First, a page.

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child landmine victim

Mohammed Kadish's grandson Ahmed, who had his left hand blown off in a landmine explosion, is seen though a window of a hut in Abs District, Hajjah province, Yemen, on July 4, 2020. (Photo: Mohammed ALwafi/Xinhua via Getty)

Lawmakers Tell Biden US Has 'Moral Obligation' to Ban Landmines

"If the United States takes these steps it will be welcomed around the world."

Andrea Germanos

A bipartisan group of 21 lawmakers on Tuesday called on President Joe Biden to swiftly reinstate constraints on the use of landmines tossed out by the Trump administration and put the U.S. on a "definitive path" to joining an international treaty banning the use and stockpiling of the weapons.

"It is the right thing to do for our country, for the world, and for our men and women in uniform," the signatories, members of both the House and Senate, wrote (pdf) to Biden.

The letter was led by Sens. Patrick Leahy (D-Vt.) and Jack Reed (D-R.I.). Leahy, as well as signatory Rep. Jim McGovern (D-Mass.), have spearheaded efforts in Congress to ban landmines.

Earlier this year, outrage was directed at the Biden administration after it announced it had not reversed loosening of restrictions on landmines implemented by the Pentagon under former President Donald Trump.

Trump had ordered a rolling back of Obama-era constraints on landmines that had limited their use to the Korean Peninsula and brought the U.S. closer to the 1997 Mine Ban Treaty, signed by 164 nations.

During the 2020 presidential campaign, Biden vowed to "promptly" undo the Trump policy, calling it a "deeply misguided decision."

In their letter, the lawmakers say Biden must begin by reinstating the landmine limits put in place under President Barack Obama, when Biden was vice president, "to reduce the carnage caused by anti-personnel mines." The group also urged Biden to task the Pentagon with drafting a classified report laying out landmine-free options for protecting South Korea and "finally putting the United States on a definitive path to accede the treaty" by 2024.

The lawmakers urged Biden to "put America on a path to make this longstanding goal a reality. If the United States takes these steps it will be welcomed around the world, it will enhance our credibility in seeking to stigmatize the use of anti-personnel mines, and it will put added pressure on other governments to renounce them."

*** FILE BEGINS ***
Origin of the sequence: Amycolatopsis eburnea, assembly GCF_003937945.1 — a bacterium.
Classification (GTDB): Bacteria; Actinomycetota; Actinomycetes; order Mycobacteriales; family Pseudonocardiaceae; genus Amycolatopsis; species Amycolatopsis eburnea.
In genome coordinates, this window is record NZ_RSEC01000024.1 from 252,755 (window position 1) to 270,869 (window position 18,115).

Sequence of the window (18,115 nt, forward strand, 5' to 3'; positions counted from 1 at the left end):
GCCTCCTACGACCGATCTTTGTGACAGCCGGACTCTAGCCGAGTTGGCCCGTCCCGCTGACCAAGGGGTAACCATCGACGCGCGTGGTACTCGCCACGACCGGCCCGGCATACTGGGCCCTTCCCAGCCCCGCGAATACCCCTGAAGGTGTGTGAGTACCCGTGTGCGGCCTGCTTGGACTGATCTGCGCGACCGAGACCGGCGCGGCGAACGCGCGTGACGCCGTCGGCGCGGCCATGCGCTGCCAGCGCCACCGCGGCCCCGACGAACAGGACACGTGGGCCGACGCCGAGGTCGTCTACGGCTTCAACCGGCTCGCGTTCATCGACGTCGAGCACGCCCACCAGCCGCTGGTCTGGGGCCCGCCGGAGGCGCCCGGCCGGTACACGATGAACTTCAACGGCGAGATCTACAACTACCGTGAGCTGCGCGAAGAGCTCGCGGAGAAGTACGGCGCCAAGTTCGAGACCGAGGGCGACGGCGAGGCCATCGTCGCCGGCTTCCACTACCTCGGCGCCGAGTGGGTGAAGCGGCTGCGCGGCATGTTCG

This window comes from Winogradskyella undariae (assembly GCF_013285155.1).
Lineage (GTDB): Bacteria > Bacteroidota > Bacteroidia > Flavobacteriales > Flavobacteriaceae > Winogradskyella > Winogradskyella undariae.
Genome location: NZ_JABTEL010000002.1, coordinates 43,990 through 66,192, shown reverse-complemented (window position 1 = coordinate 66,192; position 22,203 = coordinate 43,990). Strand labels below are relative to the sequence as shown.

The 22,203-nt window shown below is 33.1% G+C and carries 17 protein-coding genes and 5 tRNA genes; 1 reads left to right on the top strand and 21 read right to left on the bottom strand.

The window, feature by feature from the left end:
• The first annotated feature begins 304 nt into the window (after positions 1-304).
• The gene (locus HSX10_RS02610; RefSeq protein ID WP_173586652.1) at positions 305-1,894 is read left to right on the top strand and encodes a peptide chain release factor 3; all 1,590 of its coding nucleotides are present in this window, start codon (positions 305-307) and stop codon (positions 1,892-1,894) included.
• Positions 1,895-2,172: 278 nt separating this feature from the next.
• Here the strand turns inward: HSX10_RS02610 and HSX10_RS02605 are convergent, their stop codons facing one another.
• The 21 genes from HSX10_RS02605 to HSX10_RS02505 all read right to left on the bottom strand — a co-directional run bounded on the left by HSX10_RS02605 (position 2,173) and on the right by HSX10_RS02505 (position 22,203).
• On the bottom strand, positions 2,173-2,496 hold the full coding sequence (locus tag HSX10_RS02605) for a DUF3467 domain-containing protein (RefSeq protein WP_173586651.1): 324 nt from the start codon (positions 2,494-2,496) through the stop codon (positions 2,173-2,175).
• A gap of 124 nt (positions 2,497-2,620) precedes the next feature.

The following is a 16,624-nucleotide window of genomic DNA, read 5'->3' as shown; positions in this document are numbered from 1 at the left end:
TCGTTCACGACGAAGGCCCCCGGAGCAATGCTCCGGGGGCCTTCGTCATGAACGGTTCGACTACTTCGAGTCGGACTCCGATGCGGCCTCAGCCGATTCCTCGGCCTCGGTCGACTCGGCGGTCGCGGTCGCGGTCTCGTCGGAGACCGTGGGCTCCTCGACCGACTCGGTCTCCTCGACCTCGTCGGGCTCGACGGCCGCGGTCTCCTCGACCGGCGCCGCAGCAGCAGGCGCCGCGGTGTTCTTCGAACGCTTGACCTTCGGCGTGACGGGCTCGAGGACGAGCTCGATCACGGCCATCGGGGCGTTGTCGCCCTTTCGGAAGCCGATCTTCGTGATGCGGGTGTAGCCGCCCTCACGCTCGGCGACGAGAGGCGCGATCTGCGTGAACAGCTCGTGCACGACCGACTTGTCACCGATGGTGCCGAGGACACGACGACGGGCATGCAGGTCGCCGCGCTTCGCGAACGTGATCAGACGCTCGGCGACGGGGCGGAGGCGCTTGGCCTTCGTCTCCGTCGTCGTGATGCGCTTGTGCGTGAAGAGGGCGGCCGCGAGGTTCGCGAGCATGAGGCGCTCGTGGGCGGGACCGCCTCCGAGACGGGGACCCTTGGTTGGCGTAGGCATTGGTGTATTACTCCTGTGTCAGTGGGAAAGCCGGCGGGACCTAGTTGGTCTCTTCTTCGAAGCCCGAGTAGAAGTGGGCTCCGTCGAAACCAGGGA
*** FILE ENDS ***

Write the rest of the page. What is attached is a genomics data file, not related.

In a statement to Common Dreams, McGovern expressed hope the Biden administration would "quickly reverse Trump's policy, returning the U.S. to a path toward compliance and laying out a roadmap for how we can join the international treaty to ban landmines"—an action the lawmaker said he's pushed for since his "very first day in office."

"These indiscriminate weapons cause long-lasting and indescribable suffering to innocent civilians and our own men and women in uniform," said McGovern. "They should be banned forever, everywhere, so that everyone can walk the earth safely."

The letter was welcomed by the U.S. Campaign to Ban Landmines-U.S. Cluster Munition Coalition (USCBL-USCMC).

"Ending the use of landmines is a moral issue, not a partisan one," Jeff Meer, steering committee chair for USCBL-USCMC and U.S. executive director of Humanity & Inclusion, said in a statement.

"We continue to encourage President Biden to retire landmines and bring the United States into the Mine Ban Treaty," he added. "The majority of the world's countries and all our NATO allies have done this, recognizing that a weapon that routinely kills indiscriminately has no place in the arsenal of a modern and just military."

The lawmakers' letter came two months after a coalition including dozens of heads of arms control, human rights, and veteran groups as well as former members of Congress similarly urged Biden to fully ban landmines and accede to the 1997 treaty. 

In their letter to the president, they rejected as insufficient United Nations Ambassador Linda Thomas-Greenfield's April 8 statement that "President Biden believes we need to curtail the use of landmines."

"Decades of efforts to enhance the 'safety' of landmines have failed. No matter the technology, landmines are indiscriminate weapons. Regardless of their lifespan, they are victim-activated and do not distinguish between a combatant or a civilian while active, rendering them incapable of abiding by international humanitarian law," the group wrote.

"We have a moral obligation to the past victims of landmines and to future generations to do better," they said.

According to USCBL-USCMC, the U.S. has not used anti-personnel landmines since 1991, with the exception of a single munition in 2002.

A mine-free world is still not yet reality. According to the latest Landmine Monitor, they caused over 5,400 new casualties in 2019, overwhelmingly affecting civilians.

This article has been updated to include comment from Rep. McGovern.


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